According to linear regression analysis, nurses with low experience were 1.01 times more likely to undergo violence (OR = 1.01; CI: 0.66 - 1.44). In this regard, a study by Kitaneh and Hamdan reported a significant relationship between nurses’ experience and violence (35).
In the present study, sampling was performed only in one central hospital for COVID-19 in Guilan province, and it may not be possible to generalize the results to all nurses in Guilan province of Iran. Therefore, further research in this field is recommended.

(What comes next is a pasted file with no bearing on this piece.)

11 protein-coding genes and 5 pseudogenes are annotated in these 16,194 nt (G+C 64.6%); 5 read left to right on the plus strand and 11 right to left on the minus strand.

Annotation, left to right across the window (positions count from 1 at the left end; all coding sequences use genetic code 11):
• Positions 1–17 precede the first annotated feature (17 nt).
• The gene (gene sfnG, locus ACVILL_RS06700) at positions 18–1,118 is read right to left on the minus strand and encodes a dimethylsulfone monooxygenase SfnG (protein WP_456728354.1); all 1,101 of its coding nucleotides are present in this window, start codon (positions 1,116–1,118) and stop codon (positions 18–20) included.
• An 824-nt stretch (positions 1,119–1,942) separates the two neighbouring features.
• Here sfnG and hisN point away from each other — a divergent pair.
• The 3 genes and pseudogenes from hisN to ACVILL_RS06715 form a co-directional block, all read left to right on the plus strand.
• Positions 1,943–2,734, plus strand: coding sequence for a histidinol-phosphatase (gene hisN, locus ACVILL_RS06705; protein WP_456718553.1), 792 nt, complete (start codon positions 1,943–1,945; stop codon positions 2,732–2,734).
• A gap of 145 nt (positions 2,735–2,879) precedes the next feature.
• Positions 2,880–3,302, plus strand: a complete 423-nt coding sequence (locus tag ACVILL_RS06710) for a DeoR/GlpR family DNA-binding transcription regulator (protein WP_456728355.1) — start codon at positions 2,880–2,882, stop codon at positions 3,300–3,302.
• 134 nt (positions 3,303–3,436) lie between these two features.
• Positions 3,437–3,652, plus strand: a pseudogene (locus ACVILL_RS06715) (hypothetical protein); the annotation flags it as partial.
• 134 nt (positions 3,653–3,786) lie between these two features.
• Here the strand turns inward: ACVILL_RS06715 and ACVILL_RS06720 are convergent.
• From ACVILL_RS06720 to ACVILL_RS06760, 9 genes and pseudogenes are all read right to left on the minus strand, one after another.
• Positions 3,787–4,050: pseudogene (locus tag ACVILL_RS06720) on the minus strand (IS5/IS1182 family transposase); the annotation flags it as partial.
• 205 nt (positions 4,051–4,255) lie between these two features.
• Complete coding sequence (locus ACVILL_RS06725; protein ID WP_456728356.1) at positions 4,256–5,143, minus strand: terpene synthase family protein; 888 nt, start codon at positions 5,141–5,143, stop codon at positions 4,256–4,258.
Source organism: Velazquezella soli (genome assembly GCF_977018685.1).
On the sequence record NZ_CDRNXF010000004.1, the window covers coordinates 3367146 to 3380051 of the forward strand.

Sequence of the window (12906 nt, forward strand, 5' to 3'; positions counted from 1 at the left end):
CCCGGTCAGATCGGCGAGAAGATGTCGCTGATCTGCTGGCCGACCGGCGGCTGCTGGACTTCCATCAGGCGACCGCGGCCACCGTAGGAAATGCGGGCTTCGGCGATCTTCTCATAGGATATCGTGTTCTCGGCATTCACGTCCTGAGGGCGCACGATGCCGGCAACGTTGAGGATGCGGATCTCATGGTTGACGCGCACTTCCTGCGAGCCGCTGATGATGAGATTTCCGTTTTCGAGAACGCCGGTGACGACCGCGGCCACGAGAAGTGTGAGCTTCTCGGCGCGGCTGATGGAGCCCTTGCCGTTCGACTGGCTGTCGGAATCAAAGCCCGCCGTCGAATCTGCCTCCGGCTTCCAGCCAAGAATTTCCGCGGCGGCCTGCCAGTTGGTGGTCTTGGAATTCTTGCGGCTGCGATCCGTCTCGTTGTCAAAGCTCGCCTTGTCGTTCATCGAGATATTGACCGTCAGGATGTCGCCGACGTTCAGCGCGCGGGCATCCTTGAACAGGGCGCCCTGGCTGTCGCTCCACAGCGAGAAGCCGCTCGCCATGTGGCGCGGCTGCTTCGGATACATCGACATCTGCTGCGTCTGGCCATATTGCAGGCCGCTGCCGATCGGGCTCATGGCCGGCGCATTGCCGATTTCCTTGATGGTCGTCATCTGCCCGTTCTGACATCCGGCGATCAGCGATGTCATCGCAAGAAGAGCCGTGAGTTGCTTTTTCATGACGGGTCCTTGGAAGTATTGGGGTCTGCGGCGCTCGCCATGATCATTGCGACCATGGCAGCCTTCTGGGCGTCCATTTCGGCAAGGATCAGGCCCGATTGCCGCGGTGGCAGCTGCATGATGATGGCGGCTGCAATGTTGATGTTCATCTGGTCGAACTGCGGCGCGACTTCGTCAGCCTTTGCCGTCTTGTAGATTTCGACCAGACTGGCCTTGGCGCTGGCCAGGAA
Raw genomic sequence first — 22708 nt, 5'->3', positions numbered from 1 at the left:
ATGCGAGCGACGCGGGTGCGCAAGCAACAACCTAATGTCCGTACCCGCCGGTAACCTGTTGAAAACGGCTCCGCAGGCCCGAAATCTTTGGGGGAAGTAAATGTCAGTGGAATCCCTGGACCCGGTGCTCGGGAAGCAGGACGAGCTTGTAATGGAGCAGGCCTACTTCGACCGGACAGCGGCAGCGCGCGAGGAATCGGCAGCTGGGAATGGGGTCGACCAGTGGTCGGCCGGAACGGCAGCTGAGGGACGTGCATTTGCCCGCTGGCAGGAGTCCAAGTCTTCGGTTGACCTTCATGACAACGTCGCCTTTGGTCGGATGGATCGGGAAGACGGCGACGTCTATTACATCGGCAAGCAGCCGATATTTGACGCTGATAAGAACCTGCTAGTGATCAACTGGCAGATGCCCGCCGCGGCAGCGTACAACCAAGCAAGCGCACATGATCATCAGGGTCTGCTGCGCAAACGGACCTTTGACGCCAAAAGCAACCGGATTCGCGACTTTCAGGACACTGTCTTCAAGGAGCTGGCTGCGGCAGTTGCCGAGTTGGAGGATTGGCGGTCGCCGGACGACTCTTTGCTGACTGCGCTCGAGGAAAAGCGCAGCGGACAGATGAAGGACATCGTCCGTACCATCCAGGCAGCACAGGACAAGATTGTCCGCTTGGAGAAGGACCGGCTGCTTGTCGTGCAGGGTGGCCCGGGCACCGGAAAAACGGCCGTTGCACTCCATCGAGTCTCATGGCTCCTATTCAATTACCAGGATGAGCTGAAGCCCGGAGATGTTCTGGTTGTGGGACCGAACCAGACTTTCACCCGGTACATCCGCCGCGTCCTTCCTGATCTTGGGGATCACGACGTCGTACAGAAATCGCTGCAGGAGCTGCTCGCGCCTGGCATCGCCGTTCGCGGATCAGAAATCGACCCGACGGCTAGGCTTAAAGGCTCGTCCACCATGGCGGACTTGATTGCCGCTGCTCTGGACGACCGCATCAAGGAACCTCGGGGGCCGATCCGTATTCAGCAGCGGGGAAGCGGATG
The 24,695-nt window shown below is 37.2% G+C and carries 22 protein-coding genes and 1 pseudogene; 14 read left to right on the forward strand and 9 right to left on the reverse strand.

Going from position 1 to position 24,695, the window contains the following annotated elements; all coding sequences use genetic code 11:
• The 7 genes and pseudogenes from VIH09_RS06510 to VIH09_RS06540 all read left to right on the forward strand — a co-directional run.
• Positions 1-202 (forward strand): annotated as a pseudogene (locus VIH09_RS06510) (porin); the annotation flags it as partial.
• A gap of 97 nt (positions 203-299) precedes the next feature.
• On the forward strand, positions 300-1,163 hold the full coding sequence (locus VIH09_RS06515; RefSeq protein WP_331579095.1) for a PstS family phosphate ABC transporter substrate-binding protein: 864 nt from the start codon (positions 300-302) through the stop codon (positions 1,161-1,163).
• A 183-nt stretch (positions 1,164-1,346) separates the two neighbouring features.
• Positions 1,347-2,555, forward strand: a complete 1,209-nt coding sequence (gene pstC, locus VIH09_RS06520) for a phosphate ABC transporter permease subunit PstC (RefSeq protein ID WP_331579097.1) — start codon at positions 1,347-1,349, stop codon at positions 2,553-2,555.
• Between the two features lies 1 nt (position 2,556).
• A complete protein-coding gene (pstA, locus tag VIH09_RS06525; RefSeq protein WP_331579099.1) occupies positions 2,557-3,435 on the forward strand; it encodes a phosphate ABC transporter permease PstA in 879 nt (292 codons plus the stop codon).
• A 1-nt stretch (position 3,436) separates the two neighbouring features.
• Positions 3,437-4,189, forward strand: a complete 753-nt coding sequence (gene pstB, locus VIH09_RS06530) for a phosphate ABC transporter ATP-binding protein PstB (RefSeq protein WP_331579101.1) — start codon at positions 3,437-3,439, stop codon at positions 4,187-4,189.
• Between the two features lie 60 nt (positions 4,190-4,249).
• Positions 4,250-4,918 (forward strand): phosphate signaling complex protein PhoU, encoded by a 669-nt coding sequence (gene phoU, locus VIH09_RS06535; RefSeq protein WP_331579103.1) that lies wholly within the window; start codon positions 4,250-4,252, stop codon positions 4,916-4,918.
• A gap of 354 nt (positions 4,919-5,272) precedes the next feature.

The results showed a significant rate of physical and verbal violence against nurses working in the Razi educational and remedial center in Rasht. Establishing a process for reporting violence and providing organizational support to affected nurses can help report the violence. In addition, some policies are proposed to reduce and prevent violence in the workplace, such as increasing human resources, reducing the workload of nurses, training novice nurses to have communication skills and control violence, providing a safe work environment, supporting employees, providing isolation and containment rooms for aggressive patients, counseling and reporting violence against the victim nurse, providing a coherent process to track and report the violence, and providing psychological care for the victim nurse.